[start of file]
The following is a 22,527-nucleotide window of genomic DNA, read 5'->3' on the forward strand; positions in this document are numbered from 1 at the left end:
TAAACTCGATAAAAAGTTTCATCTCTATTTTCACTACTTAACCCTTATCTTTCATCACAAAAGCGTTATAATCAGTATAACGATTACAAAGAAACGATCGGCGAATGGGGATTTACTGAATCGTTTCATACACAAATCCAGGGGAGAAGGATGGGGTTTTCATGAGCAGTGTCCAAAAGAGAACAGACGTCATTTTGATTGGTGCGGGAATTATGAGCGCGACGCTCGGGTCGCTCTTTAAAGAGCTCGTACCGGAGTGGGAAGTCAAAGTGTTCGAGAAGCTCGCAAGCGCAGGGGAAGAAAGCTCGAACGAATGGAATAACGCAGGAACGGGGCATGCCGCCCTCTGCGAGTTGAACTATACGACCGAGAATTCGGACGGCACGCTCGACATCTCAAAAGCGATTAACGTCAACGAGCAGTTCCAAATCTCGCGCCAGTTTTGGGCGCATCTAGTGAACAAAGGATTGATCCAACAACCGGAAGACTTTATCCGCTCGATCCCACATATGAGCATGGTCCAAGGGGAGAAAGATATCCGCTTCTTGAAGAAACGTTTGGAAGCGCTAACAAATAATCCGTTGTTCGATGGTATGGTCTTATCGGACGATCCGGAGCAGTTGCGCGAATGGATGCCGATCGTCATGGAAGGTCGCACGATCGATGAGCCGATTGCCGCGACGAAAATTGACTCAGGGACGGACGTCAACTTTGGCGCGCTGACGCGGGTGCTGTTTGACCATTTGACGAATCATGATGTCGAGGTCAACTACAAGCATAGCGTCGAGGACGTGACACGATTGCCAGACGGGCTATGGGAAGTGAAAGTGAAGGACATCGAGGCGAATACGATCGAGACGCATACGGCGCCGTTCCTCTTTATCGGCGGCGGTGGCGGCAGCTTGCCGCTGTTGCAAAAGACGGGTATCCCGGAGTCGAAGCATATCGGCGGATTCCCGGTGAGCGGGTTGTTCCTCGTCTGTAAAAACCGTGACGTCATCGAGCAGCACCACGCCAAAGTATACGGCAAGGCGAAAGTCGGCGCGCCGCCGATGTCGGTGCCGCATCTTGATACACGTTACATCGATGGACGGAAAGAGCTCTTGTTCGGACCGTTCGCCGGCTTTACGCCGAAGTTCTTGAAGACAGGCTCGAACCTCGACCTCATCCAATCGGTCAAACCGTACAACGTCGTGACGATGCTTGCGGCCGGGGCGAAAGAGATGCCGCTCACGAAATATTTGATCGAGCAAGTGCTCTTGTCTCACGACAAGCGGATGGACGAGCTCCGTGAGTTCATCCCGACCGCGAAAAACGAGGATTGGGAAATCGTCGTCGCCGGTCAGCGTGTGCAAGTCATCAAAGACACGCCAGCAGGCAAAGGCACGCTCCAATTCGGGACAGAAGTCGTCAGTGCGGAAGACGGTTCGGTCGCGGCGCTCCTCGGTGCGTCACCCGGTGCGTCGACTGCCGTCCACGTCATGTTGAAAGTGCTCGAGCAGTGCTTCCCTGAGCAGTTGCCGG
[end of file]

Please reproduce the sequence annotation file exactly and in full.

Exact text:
The following is a 22,527-nucleotide window of genomic DNA, read 5'->3' on the forward strand; positions in this document are numbered from 1 at the left end:
TAAACTCGATAAAAAGTTTCATCTCTATTTTCACTACTTAACCCTTATCTTTCATCACAAAAGCGTTATAATCAGTATAACGATTACAAAGAAACGATCGGCGAATGGGGATTTACTGAATCGTTTCATACACAAATCCAGGGGAGAAGGATGGGGTTTTCATGAGCAGTGTCCAAAAGAGAACAGACGTCATTTTGATTGGTGCGGGAATTATGAGCGCGACGCTCGGGTCGCTCTTTAAAGAGCTCGTACCGGAGTGGGAAGTCAAAGTGTTCGAGAAGCTCGCAAGCGCAGGGGAAGAAAGCTCGAACGAATGGAATAACGCAGGAACGGGGCATGCCGCCCTCTGCGAGTTGAACTATACGACCGAGAATTCGGACGGCACGCTCGACATCTCAAAAGCGATTAACGTCAACGAGCAGTTCCAAATCTCGCGCCAGTTTTGGGCGCATCTAGTGAACAAAGGATTGATCCAACAACCGGAAGACTTTATCCGCTCGATCCCACATATGAGCATGGTCCAAGGGGAGAAAGATATCCGCTTCTTGAAGAAACGTTTGGAAGCGCTAACAAATAATCCGTTGTTCGATGGTATGGTCTTATCGGACGATCCGGAGCAGTTGCGCGAATGGATGCCGATCGTCATGGAAGGTCGCACGATCGATGAGCCGATTGCCGCGACGAAAATTGACTCAGGGACGGACGTCAACTTTGGCGCGCTGACGCGGGTGCTGTTTGACCATTTGACGAATCATGATGTCGAGGTCAACTACAAGCATAGCGTCGAGGACGTGACACGATTGCCAGACGGGCTATGGGAAGTGAAAGTGAAGGACATCGAGGCGAATACGATCGAGACGCATACGGCGCCGTTCCTCTTTATCGGCGGCGGTGGCGGCAGCTTGCCGCTGTTGCAAAAGACGGGTATCCCGGAGTCGAAGCATATCGGCGGATTCCCGGTGAGCGGGTTGTTCCTCGTCTGTAAAAACCGTGACGTCATCGAGCAGCACCACGCCAAAGTATACGGCAAGGCGAAAGTCGGCGCGCCGCCGATGTCGGTGCCGCATCTTGATACACGTTACATCGATGGACGGAAAGAGCTCTTGTTCGGACCGTTCGCCGGCTTTACGCCGAAGTTCTTGAAGACAGGCTCGAACCTCGACCTCATCCAATCGGTCAAACCGTACAACGTCGTGACGATGCTTGCGGCCGGGGCGAAAGAGATGCCGCTCACGAAATATTTGATCGAGCAAGTGCTCTTGTCTCACGACAAGCGGATGGACGAGCTCCGTGAGTTCATCCCGACCGCGAAAAACGAGGATTGGGAAATCGTCGTCGCCGGTCAGCGTGTGCAAGTCATCAAAGACACGCCAGCAGGCAAAGGCACGCTCCAATTCGGGACAGAAGTCGTCAGTGCGGAAGACGGTTCGGTCGCGGCGCTCCTCGGTGCGTCACCCGGTGCGTCGACTGCCGTCCACGTCATGTTGAAAGTGCTCGAGCAGTGCTTCCCTGAGCAGTTGCCGG